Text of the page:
*Gary DeGraide has been waking up RHODE ISLAND for 22 years on WWLI (105.1 Providence), but he says he'll call it quits after his Dec. 23 show. DeGraide tells the Providence Journal that he wants "to do more purposeful work within my faith." No replacement has been named yet.

*Eastern MASSACHUSETTS gets something different on the talk radio dial beginning tonight, when WRKO (680 Boston) unveils "Taste of Boston Tonight." The 7-10 PM show will be hosted by Todd Feinburg, and the station says it will go beyond Feinburg's usual focus on restaurants to cover the full range of Boston-area nightlife and entertainment, at least when it's not displaced by Celtics games. It's a far cry from the timeslot's previous occupant, Michael Savage - he'll now air on delay from 10 PM to 1 AM, displacing John Batchelor (who's still easily heard in Boston via his flagship, WABC from New York.)

Former WBIX (1060 Natick) owner Brad Bleidt was sentenced last week. As part of the plea bargain on his 115 counts of mail fraud and one count of money laundering, Bleidt will serve 11 years and 3 months behind bars, followed by three years of supervised release.

There is, we're pleased to note, some good news from WBIX, too: engineer Grady Moates is installing a brand-new Broadcast Electronics 4MX50 transmitter at the station's Framingham daytime transmitter site. We believe it's the very first 4MX50 to go into service anywhere - and we're looking forward to seeing it in the (proverbial) flesh in the spring.

You can keep tabs on the installation (and find out why Grady's wearing a Todd Rundgren T-shirt during the installation) at his Loud and Clean website...check it out!

And we still can't believe that last Friday (Dec. 9) marked the one-year anniversary of the death of WBZ's David Brudnoy.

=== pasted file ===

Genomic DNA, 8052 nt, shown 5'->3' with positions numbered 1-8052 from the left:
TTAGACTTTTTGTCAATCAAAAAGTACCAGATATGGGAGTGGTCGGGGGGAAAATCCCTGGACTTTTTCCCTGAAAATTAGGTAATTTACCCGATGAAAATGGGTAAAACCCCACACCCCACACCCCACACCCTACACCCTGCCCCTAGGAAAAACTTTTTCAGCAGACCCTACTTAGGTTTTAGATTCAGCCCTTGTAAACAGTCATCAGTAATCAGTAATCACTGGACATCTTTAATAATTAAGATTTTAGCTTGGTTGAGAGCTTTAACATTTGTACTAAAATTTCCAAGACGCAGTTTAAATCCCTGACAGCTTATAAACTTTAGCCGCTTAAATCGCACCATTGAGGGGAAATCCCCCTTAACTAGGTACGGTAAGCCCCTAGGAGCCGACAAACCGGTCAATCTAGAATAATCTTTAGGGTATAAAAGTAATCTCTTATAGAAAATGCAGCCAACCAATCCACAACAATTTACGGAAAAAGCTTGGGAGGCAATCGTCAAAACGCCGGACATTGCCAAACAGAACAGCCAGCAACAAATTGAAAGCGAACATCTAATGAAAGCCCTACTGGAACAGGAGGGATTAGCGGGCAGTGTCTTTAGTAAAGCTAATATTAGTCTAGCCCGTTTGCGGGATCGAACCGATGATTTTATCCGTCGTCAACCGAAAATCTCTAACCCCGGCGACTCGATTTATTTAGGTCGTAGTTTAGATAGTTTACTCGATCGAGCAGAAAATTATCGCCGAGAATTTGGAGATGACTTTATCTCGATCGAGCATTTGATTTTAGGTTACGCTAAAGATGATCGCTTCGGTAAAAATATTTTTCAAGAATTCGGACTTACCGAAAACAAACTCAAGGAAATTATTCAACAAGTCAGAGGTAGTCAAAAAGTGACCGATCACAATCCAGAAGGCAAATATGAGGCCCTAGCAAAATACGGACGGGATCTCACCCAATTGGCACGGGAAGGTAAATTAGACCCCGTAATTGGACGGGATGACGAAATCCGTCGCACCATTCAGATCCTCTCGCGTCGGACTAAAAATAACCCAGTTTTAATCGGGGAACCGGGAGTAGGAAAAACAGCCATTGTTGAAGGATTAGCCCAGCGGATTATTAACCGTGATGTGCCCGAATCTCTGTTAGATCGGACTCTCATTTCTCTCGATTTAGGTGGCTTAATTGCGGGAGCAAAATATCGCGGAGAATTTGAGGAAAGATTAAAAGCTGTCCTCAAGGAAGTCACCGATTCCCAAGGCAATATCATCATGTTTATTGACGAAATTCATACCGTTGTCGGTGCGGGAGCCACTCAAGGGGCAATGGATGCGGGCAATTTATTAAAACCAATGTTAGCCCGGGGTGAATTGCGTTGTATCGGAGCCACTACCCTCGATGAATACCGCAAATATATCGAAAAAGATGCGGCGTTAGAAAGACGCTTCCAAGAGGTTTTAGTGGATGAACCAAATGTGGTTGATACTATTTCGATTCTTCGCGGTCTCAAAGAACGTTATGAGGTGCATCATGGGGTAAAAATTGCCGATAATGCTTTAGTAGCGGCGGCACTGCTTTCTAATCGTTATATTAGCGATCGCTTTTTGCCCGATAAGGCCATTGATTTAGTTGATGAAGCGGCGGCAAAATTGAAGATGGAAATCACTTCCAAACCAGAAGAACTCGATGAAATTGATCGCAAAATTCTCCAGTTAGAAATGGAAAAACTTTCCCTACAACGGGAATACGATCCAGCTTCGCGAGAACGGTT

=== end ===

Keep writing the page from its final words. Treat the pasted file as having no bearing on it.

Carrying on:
We defer to Bruds' good friend and colleague Jon Keller on this one - in December's Boston magazine, he writes, "Pour an extra martini this season - if it quickly vanishes, it means Brudnoy's spirit is still with us."

*Working through those holiday lists? Tower Site Calendar 2006 is the perfect gift for the radio guy (or gal) who has everything else - and there's still plenty of time to get your copy under the tree/menorah/Blaw-Knox diamond tower model of your choice. (And, let's face it, wouldn't an 8-foot Blaw-Knox diamond be an amazingly cool thing to hang your ornaments on?)

We've got to say, we're especially proud of the way this year's calendar turned out. Once again, we bring you more than a dozen images from the collection that have never seen print before, including that nifty nighttime view of New York's WMCA that graces the cover. You also get to see WSB, KTAR, Mount Wilson, CBV and many, many more, plus all those fun dates in radio and TV history, civil and religious holidays, a handy full-page 2007 calendar, and the always-popular hole for hanging.

And we do it all with no increase in price, for the fourth year running!

You can get one free with your 2006 subscription to NERW at the $60 level, or order the calendar (plus other goodies) at our brand new Store! We think you'll like this one - and as always, we thank you for your support.

NorthEast Radio Watch is made possible by the generous contributions of our regular readers. If you enjoy NERW, please click here to learn how you can help make continued publication possible. NERW is copyright 2005 by Scott Fybush.